When you arrive at the beach club, it is as if you are arriving at a hotel. And, indeed, while there are no hotel rooms open there at present, beach-front rooms are under construction and the beach club reception area will also serve as the reception area for those rooms. It appears that anyone staying within the Cap Cana development (including houses) could make use of the beach club. There also appeared to be a $50 “day pass” option for those not staying on the property, though I overheard one of the staffers say passes were only available on quiet days.
The beach itself is in a somewhat protected cove, though still had pleasantly strong (but not too strong) waves. During our visit (in February), the water was ideal. Cool at first, but quickly very comfortable. We ended up spending hours each day in the ocean. The hotel had a handful of body boards that the kids (and even some adults) used to ride in on the waves. We liked the beach here better than at the Four Seasons Costa Rica.
The water wasn’t crystal clear, but was fine for swimming. The sand was very soft.
Towel service at the beach was very good. There were several fellows on hand who would set up chairs and towels for you. Unlike the beach-side waiters, the chair/towel staff were really on their game and hustled. Of note, one of the attendants, Boris, was particularly attentive. This attentiveness was night-and-day different from the attentiveness of the drinks waiters. (More on that below.)
There were more chairs than guests, which compares favorably to my Halekulani experience, where we sat on the grass most days. Here, you could turn up any time and get a group of chairs.
One day (out of seven), there were two ladies sunbathing topless on the beach. There was a sign behind the towel stand prohibiting topless sunbathing, though it clearly wasn’t enforced as the topless guests were looked after (keenly, I might add) by the beach attendants. No other guests appeared to complain.
Near the beach were two larger pools. These were a little warmer than our villa’s pool, and the kids spent time in each, too. Having pool options nearby made for a nice way to mix things up versus the ocean.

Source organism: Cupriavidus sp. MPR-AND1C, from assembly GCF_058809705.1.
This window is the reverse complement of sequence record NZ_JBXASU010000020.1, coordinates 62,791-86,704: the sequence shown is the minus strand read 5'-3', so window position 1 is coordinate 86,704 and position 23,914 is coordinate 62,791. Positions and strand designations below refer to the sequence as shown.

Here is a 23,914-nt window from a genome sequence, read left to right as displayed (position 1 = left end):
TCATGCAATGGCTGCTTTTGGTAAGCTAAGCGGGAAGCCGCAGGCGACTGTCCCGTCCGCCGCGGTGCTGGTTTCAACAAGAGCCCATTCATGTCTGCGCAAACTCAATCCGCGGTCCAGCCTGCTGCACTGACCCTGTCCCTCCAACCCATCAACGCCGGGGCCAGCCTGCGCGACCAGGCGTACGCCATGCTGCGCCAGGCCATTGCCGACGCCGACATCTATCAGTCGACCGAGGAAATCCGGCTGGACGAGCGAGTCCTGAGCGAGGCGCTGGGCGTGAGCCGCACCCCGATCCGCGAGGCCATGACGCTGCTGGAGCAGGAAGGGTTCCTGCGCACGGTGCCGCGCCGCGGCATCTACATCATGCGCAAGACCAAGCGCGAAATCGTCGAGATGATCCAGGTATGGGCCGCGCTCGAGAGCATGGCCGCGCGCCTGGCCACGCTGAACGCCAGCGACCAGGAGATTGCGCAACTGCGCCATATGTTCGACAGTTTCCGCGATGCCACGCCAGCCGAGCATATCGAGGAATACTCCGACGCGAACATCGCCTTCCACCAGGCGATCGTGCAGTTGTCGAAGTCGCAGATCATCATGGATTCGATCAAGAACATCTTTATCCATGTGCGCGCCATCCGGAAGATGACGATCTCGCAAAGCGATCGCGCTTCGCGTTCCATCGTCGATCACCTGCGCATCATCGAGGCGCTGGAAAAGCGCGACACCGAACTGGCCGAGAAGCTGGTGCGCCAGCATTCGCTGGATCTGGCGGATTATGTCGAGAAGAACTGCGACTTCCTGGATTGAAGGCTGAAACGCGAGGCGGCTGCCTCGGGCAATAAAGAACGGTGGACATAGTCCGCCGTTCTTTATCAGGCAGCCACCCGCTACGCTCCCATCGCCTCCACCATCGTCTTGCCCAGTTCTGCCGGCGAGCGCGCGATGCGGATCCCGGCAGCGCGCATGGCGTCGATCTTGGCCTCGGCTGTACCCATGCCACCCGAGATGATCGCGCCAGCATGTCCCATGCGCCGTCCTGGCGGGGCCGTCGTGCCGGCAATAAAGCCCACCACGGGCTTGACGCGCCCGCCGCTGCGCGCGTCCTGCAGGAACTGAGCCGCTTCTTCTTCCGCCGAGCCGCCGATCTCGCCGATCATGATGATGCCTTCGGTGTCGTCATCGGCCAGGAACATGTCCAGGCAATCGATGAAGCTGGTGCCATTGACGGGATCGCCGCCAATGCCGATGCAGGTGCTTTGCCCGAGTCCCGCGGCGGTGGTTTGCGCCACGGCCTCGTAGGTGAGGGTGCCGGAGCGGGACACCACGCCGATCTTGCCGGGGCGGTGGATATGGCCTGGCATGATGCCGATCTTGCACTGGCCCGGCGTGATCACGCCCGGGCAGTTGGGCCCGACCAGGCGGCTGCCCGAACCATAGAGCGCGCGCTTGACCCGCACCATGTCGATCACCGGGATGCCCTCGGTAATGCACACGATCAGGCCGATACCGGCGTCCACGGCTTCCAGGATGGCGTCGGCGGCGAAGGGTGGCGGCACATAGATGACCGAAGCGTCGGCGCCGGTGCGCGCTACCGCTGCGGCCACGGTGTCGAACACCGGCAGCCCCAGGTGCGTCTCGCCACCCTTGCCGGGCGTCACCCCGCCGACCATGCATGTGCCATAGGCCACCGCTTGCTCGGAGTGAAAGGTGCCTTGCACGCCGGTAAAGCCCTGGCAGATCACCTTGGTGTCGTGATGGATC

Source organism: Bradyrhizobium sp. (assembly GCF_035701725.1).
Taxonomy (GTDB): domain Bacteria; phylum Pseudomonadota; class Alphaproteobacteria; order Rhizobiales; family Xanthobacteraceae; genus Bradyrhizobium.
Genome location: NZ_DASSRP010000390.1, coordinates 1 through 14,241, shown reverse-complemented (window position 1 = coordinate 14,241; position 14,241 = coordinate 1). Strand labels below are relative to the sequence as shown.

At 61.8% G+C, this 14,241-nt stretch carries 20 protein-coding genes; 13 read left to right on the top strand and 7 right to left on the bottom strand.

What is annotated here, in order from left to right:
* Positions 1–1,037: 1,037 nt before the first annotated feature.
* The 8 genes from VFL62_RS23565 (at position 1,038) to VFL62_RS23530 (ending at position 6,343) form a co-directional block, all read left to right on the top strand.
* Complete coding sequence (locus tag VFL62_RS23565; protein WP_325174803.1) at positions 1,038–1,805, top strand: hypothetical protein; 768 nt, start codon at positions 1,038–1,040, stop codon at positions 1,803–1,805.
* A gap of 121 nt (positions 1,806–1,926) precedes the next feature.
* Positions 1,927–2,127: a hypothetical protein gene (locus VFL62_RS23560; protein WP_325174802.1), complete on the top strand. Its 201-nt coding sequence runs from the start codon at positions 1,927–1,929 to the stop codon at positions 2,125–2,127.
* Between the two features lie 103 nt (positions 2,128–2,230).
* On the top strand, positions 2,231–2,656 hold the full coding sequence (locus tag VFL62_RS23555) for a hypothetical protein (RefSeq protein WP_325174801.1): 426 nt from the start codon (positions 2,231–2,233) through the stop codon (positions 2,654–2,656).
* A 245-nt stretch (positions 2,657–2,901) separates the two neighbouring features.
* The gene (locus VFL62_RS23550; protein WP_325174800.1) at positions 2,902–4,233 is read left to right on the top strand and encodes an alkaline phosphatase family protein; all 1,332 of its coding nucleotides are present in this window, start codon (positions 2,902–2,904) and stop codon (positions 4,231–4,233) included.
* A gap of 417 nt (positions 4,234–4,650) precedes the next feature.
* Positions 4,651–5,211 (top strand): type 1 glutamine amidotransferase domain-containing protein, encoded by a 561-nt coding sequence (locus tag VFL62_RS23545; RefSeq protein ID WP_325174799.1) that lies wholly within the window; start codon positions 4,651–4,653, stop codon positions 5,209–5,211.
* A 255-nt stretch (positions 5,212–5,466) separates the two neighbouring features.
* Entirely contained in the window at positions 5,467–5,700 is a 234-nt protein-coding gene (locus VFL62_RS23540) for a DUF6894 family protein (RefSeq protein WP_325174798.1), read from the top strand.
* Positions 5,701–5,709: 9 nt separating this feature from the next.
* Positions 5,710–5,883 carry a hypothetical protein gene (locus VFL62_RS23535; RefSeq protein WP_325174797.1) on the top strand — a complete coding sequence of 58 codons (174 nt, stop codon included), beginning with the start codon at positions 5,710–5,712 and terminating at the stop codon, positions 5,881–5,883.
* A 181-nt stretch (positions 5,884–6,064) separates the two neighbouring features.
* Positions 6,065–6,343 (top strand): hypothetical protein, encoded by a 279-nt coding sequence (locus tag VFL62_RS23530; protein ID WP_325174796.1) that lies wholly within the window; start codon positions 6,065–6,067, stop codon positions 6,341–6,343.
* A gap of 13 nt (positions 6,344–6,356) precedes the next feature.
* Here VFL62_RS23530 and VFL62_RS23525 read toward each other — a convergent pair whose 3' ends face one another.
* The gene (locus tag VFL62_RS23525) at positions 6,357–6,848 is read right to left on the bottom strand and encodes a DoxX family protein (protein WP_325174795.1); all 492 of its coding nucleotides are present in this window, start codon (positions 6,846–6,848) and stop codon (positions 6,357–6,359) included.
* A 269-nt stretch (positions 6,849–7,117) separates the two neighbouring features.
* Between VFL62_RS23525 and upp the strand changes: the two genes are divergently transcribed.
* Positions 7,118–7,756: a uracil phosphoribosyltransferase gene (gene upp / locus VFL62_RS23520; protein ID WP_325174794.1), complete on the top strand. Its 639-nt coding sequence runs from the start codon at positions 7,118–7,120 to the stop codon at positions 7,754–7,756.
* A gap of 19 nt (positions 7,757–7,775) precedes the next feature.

There was some limited construction noise at the beach coming from the development of the new rooms. While it was noticeable from time to time, it was mostly muted by the waves and sea breezes and was not an issue. The pace of work on the new buildings was glacially slow. I can’t say I’ve ever seen workers moving at a slower pace than the crew here.
Finally, there was also a large, crescent-shaped pool back at the main lobby in the villa area. We visited this pool several times, and in all of our stay (a week – with pretty much full occupancy), we never saw anyone else actually use this pool (or even sit by it). As the rooms by the beach are completed, perhaps the pools down there will get busier, and make this villa-area pool more of a useful respite. Until then, however, I suspect the crescent pool near the villas will continue to see very little use.
This crescent pool had lots of corners to hide behind, which made it fun for the kids. There was also a basketball hoop that you could shoot to from the water – we got a lot of use out of this.
Food and Beverage
Our experiences with the F&B team started off with a few low notes, but overall, was “fine,” and maybe even good, for a Caribbean property.
When we arrived, the kids were hungry, so we ordered some sandwiches from room service while we unpacked and got settled. When ordering, we were told it would be about 30 minutes. An hour later, they still hadn’t delivered the food. I called back to room service and was assured it would be very soon. The delivery ultimately came in about 20 minutes, some 80 minutes after we ordered. This was not the right way to start.
Later that evening, after some time at the beach, we went to the hotel lounge (part of the villa lobby building) and ordered some drinks, some appetizers and some milk shakes (special treat!) for the kids. The drinks took well over 20 minutes (despite only two other tables being taken), the milk shakes longer and the appetizers pushed 45 minutes. Between this experience and our room service earlier in the day, this was the Caribbean I was fearing.